134
July 1974
Family: Potyviridae
Genus: Potyvirus
Species: Cowpea aphid-borne mosaic virus
Acronym: CABMV


Cowpea aphid-borne mosaic virus

K. R. Bock
Overseas Development Administration, Crop Virology Project, EAAFRO, Nairobi, Kenya

M. Conti
Laboratorio di Fitovirologia Applicata, Consiglio Nazionale delle Ricerche, Turin, Italy

Contents

Introduction
Main Diseases
Geographical Distribution
Host Range and Symptomatology
Strains
Transmission by Vectors
Transmission through Seed
Transmission by Grafting
Transmission by Dodder
Serology
Nucleic Acid Hybridization
Relationships
Stability in Sap
Purification
Properties of Particles
Particle Structure
Particle Composition
Properties of Infective Nucleic Acid
Molecular Structure
Genome Properties
Satellites
Relations with Cells and Tissues
Ecology and Control
Notes
References
Acknowledgements
Figures

Introduction

Described by Lovisolo & Conti (1966) and Bock (1973).

Synonyms (see also under Relationships)
Cowpea common mosaic virus (Rev. appl. Mycol. 48: 2838)
Cowpea mosaic virus (in part) (Rev. appl. Mycol. 20: 444; 26: 524). This name is now used for the isometric virus that is the type member of the comovirus group - see Van Kammen (1971)

A distinctive virus with flexuous filamentous particles c. 750 nm long. It is seed-borne in cowpea, has a wide experimental host range, is transmitted by several common species of aphid, and occurs in many countries where cowpea is grown.

Main Diseases

Causes a severe mosaic of cowpea (Vigna unguiculata), the severity depending on host cultivar and virus strain. Diseased cowpea plants show variable amounts of dark green vein banding or interveinal chlorosis, leaf distortion, blistering and stunting (Fig.1, Fig.2, Fig.3, Fig.4). Viruses that may be related cause mosaic diseases of adzuki bean (Phaseolus angularis) and asparagus bean (V. sesquipedalis).

Geographical Distribution

Occurs in Africa (Kenya, Uganda and Nigeria), Europe (Italy, and probably Rumania), and Asia (India, Iran, Japan, and probably China). Viruses that are probably related occur in the USA (Florida) and in the south-west Pacific area.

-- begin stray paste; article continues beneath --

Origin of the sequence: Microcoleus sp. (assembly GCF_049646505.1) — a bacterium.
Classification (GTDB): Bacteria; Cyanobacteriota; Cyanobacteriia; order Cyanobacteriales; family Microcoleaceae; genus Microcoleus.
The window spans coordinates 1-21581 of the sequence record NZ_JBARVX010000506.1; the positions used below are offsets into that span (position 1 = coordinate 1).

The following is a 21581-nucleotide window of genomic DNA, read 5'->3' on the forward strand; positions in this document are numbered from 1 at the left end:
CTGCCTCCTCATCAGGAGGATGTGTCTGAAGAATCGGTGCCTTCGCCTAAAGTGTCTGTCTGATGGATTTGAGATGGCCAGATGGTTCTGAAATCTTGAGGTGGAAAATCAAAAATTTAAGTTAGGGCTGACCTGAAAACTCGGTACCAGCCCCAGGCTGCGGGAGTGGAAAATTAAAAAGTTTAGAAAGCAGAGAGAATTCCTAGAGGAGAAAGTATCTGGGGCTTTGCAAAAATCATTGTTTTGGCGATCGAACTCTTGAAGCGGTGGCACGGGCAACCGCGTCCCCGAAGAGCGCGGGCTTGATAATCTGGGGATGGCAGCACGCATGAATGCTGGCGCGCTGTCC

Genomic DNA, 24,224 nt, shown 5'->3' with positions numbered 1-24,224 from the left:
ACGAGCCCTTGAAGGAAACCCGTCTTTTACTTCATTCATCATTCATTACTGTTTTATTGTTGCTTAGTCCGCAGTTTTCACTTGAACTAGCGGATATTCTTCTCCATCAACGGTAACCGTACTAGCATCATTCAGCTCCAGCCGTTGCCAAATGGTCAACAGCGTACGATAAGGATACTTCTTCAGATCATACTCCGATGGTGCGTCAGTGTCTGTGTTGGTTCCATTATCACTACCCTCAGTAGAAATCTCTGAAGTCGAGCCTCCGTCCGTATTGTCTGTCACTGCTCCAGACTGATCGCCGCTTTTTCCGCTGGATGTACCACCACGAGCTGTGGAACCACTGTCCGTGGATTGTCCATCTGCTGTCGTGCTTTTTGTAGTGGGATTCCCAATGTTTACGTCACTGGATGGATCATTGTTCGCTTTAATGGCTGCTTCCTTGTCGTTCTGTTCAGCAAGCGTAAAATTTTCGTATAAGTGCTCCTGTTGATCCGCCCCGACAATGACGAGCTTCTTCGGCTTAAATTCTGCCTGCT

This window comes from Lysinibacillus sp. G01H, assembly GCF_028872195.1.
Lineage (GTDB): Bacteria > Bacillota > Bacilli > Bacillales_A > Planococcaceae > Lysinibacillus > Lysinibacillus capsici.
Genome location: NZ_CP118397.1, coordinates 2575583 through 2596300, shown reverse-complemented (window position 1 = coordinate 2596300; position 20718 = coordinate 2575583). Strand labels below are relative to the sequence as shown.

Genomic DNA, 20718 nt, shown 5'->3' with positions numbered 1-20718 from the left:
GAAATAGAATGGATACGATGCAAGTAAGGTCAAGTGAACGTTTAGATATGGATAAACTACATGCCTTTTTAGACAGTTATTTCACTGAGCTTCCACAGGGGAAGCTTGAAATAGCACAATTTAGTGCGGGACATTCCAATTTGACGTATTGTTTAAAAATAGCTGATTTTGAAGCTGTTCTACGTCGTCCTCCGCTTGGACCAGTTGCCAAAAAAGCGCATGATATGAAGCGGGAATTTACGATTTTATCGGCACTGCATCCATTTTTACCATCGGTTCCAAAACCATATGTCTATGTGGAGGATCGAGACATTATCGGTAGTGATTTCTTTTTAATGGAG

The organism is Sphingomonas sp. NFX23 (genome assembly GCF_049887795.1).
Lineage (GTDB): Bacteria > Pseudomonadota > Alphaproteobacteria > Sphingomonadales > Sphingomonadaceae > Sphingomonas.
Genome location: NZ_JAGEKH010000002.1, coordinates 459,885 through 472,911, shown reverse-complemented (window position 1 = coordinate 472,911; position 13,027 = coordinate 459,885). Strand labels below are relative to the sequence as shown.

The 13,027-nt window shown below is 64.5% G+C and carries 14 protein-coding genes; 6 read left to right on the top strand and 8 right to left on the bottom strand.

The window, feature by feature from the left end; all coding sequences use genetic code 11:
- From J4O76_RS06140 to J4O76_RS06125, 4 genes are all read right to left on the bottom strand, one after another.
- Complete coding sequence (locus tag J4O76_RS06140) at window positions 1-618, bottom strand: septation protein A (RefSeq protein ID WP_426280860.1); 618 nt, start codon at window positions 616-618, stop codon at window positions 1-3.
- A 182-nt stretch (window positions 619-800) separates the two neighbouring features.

Host Range and Symptomatology

Infects many species in the Leguminosae and most strains also infect members of the Amaranthaceae, Chenopodiaceae, Cucurbitaceae, Labiatae and Solanaceae (Lovisolo & Conti, 1966; Bos, 1970; Bock, 1973).

Diagnostic species
Chenopodium amaranticolor. Local chlorotic or necrotic lesions (Fig.5); not systemic.

Glycine max (soybean). Mild systemic mottle with more or less pronounced veinbanding.

Ocimum basilicum (basil). Local necrotic lesions with whitish centres (Fig.7); not systemic.

Petunia hybrida. Systemic infection, either symptomless or with dark green patches surrounding mid-ribs of leaves.

Phaseolus vulgaris (French bean). Local chlorotic or necrotic lesions which spread along the veins (Fig.6). Normally restricted to inoculated leaves (in cvs. The Prince, Canadian Wonder, Saxa, Scotia) but systemic infection may follow in cv. Bataaf (European (type) strain; Bos, 1970) or in cv. The Prince (African mild strain; Bock, 1973).

Pisum sativum (pea). Systemic mottle in many cvs. (Onward, Greenfeast, Koroza), but symptomless systemic infection in others (Laxton).

Propagation species
Cultures are best maintained in cowpea, soybean or petunia. The virus should be propagated in cowpea for virus purification; soybean is unsatisfactory for this purpose.

Assay species
Chenopodium amaranticolor is a good local lesion host.

Strains

1. European (type) strain (Lovisolo & Conti, 1966). Causes a severe distorting mosaic in cowpea (Fig.1).